Characterizing winter season severity in the Midwest United States, Part I: Climatology and recent trends

Trent W. Ford, Dagmar Budikova, Jefferson D. Wright

Research output: Contribution to journalArticlepeer-review

Abstract

Severe winter weather is a staple of Midwest United States (U.S.) climate and is an important natural hazard that has significant economic and environmental impacts. Winter season severity varies both spatially and temporally in the Midwest, and past studies have documented significant changes in Midwest winter characteristics, including increases in temperature and decreases in snow depth. In this study, we use the Accumulated Winter Season Severity Index (AWSSI) to characterize winter severity across the Midwest and assess its variability and change on various spatial and temporal scales during the 1951–2020 period. AWSSI is derived from daily records of snowfall (SF), snow depth (SD), maximum surface air temperature (TMAX), and minimum surface air temperature (TMIN) during the winter season. The daily total AWSSI index value reflects the sum of points accumulated from daily values of each of these four variables surpassing pre-determined thresholds, and the total season sum reflects the overall winter season severity. We find AWSSI provides a unique perspective by which to describe climatological differences in winter season character in the Midwest. Namely, over three quarters of winter season days accumulate points in the northern Midwest, compared to just over half in the southern Midwest. Meanwhile, the relative contribution of extreme winter days to total winter severity is much larger in the southern Midwest than farther north. In addition, we find overall winter season severity has significantly decreased at only a quarter of stations and the frequency of extreme winter days has significantly decreased at only a fifth of stations, despite widespread increases in winter daily maximum and minimum temperature. The results suggest Midwest U.S. winter season severity as described by the AWSSI has not significantly changed over the past 70 years.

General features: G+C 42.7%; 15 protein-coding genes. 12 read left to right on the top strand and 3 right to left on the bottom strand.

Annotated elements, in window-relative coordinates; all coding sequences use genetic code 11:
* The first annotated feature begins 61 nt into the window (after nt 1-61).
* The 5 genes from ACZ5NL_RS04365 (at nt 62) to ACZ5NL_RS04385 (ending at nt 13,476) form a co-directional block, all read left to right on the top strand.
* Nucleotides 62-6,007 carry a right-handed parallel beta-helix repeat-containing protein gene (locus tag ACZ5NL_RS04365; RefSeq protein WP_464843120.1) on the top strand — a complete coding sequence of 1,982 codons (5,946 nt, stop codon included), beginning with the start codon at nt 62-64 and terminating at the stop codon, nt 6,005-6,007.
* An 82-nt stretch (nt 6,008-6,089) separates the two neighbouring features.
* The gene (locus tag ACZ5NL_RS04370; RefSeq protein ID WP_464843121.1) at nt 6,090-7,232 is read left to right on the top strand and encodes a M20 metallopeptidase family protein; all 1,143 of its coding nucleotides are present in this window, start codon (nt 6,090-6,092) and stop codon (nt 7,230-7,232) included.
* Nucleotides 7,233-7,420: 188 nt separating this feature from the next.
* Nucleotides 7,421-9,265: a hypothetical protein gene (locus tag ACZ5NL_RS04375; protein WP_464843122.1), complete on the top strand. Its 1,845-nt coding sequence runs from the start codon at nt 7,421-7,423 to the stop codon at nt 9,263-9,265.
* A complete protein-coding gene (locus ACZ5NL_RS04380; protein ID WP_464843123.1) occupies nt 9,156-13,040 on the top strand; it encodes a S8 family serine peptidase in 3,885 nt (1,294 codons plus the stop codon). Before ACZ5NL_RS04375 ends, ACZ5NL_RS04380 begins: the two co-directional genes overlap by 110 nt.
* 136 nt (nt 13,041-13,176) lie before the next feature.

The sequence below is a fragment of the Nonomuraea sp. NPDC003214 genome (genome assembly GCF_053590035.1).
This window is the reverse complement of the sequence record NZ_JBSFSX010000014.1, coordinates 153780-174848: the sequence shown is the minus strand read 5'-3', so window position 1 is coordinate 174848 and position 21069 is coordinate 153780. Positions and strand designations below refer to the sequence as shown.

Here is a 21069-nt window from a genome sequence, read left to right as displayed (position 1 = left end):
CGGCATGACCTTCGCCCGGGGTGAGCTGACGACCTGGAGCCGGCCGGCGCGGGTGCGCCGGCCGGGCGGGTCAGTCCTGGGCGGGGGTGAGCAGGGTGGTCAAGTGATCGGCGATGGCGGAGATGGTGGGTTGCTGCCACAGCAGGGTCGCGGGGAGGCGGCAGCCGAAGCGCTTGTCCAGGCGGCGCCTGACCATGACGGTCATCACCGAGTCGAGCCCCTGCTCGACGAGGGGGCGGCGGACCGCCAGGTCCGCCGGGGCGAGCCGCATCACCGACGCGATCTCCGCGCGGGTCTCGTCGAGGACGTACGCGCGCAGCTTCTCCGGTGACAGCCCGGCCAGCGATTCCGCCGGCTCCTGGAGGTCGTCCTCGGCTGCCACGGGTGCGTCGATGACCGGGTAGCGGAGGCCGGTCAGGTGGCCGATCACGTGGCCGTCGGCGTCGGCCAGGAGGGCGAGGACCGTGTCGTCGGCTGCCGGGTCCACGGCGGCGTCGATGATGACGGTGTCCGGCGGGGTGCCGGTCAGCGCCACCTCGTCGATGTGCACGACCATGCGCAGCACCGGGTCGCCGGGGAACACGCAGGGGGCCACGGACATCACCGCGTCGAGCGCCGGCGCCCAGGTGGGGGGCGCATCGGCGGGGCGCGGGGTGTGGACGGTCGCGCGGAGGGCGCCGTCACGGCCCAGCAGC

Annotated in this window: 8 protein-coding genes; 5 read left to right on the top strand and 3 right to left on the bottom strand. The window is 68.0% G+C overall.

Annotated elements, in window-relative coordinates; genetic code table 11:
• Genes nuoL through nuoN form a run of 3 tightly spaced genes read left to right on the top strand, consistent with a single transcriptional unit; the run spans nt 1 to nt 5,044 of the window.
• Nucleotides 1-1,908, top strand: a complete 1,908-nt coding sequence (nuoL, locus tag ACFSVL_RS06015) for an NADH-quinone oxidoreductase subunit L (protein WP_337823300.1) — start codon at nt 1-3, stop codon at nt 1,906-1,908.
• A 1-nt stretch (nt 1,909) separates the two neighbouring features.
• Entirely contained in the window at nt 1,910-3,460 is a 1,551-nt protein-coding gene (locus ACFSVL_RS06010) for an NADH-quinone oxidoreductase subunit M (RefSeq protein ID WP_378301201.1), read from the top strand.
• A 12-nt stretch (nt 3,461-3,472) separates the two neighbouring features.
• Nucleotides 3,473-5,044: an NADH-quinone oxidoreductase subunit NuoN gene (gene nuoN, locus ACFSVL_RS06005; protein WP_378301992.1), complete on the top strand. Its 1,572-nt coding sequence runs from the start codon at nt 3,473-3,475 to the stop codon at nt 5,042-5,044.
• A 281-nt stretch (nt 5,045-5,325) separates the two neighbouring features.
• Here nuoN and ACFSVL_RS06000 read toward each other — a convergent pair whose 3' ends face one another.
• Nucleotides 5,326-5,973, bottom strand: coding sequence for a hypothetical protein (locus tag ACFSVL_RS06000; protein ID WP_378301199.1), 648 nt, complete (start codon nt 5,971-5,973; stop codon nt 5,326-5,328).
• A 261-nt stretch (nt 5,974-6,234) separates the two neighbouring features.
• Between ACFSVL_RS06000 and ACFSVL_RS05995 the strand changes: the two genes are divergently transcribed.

Original languageEnglish (US)
Pages (from-to)3537-3552
Number of pages16
JournalInternational Journal of Climatology
Volume42
Issue number6
DOIs
StatePublished - May 2022
Externally publishedYes

Keywords

  • Midwest
  • climate change
  • winter severity

ASJC Scopus subject areas

  • Atmospheric Science

Fingerprint

Dive into the research topics of 'Characterizing winter season severity in the Midwest United States, Part I: Climatology and recent trends'. Together they form a unique fingerprint.

Cite this